The PN60E8000 is a gorgeous TV, packed with features to back up its contrasty, colorful, exceptionally detailed and noise-free image. I wish the black level/contrast ratio was a little better, but even as it stands it’s still better looking than most LCD TVs. If pure picture quality is your thing, the extreme contrast ratio of the Panasonic VT50 can’t be beat. However, from a TV-as-entertainment-hub perspective, the streaming features and other gadgets in the E8000 are more varied and better implemented than the VT50. So for that reason, and the fact that it’s a better value than the VT50, mean we at HDGuru award the Samsung PN60E8000 4 out of 5 hearts.

The PN60E8000 is currently $2,298 on Amazon with free shipping and with 11 different available bundles (Blu-ray players, sound bars, etc) plus an extra 2% reward as an Amazon credit toward other purchases.

 

Geoff Morrison @TechWriterGeoff
Geoff’s book is now in paperback

 

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2 Comments so far ↓

  • Bman

    I’m slightly confused. First you say that features don’t make a tv but performance does. Then you say vt50 performs better. Then you say this one beats the vt50 because it has better features. Which one is it? :P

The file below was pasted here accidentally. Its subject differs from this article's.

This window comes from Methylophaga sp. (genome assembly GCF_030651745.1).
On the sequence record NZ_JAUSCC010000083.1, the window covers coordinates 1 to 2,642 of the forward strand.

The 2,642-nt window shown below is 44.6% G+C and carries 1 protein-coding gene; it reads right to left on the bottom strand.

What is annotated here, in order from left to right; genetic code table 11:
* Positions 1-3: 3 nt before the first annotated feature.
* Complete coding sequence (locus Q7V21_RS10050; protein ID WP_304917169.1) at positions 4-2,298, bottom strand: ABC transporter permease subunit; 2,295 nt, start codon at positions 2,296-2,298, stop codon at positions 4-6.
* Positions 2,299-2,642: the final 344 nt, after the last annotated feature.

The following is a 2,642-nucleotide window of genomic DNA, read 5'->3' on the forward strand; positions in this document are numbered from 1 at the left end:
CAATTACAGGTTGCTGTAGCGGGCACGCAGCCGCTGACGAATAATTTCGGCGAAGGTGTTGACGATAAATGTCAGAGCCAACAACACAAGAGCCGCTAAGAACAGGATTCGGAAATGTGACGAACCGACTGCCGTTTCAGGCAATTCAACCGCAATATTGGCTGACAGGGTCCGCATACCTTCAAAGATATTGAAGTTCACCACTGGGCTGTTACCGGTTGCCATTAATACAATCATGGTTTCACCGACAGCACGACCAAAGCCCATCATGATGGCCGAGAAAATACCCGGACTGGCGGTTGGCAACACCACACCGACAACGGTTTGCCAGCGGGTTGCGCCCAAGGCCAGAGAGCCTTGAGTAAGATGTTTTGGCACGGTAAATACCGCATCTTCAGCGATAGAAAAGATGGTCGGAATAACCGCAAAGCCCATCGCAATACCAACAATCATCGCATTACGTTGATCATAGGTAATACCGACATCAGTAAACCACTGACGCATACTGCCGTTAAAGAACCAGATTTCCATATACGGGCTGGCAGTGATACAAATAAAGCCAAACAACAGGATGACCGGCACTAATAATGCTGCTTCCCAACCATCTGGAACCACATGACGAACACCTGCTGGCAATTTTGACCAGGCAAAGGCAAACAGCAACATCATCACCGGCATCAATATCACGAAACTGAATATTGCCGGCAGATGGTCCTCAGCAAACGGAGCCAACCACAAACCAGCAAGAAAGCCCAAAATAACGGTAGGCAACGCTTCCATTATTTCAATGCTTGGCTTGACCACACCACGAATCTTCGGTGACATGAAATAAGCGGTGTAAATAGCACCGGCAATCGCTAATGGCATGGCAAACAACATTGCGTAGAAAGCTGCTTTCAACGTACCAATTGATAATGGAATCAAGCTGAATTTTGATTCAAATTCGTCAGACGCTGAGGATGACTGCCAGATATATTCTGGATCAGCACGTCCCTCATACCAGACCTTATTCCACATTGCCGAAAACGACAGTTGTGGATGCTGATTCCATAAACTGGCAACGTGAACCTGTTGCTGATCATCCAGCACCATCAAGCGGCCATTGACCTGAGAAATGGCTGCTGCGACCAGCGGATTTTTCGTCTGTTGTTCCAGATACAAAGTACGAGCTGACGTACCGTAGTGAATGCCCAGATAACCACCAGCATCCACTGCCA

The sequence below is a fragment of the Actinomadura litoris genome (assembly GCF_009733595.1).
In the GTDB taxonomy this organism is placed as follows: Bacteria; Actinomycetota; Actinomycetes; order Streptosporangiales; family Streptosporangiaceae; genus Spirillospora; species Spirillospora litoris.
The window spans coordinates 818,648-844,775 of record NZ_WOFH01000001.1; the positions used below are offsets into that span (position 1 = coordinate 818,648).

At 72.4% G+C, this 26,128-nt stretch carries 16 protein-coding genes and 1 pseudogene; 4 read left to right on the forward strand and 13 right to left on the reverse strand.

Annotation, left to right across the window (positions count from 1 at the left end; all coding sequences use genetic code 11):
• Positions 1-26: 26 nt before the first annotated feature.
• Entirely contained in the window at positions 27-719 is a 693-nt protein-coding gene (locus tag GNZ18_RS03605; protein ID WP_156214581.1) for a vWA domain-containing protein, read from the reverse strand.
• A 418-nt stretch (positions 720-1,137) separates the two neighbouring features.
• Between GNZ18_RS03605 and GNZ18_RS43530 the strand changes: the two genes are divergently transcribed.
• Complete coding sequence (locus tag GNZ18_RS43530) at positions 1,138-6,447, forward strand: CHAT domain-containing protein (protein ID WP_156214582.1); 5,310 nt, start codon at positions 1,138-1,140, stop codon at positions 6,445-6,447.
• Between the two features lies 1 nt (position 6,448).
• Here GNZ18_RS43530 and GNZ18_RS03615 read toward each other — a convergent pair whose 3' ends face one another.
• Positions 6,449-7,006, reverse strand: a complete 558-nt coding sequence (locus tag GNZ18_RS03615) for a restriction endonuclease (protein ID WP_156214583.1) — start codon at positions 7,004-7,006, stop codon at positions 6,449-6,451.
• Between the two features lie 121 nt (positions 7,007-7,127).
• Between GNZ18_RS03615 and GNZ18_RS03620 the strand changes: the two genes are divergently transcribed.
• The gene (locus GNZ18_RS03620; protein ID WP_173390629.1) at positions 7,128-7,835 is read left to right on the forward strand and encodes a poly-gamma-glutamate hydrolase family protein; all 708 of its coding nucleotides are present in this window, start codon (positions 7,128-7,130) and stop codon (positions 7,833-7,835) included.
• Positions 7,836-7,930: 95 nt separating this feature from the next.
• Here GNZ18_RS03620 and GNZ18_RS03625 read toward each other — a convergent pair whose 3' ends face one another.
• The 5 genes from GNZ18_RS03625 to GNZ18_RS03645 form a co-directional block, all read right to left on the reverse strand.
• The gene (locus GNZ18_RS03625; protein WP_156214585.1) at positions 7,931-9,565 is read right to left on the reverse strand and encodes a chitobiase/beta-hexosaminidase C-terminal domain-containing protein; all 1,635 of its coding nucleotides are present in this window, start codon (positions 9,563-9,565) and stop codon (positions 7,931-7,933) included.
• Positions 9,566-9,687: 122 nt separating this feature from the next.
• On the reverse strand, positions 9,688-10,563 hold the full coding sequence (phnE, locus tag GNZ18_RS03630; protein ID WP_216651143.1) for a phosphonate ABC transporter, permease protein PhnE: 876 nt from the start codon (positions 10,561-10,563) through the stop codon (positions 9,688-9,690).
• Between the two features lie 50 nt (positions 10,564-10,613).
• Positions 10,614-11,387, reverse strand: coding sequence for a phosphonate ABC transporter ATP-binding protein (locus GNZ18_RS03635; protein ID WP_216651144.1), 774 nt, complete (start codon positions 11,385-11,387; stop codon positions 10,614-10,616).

Geoff: Where did I say this “beats” the VT50. I said its features were better implemented and its cheaper, but the VT50 looks better.

  • Cary

    You mentioned the difference in contrast ratio as well as the size differential. I have a question about the interplay between those two. For a same or similar model, do you see any variability in the contrast ratios for different screen sizes? I would think it’s a bit easier to drive a smaller panel, but I don’t know if the difference is enough to show to the eye. Thanks for any insight you may have. (BTW, I’m thinking about my next set in the 55, 60 or 65″ range.)

    Geoff: Different sizes are going to perform slightly differently, as they use different glass. They should be similar in performance within each series (as in, E8000).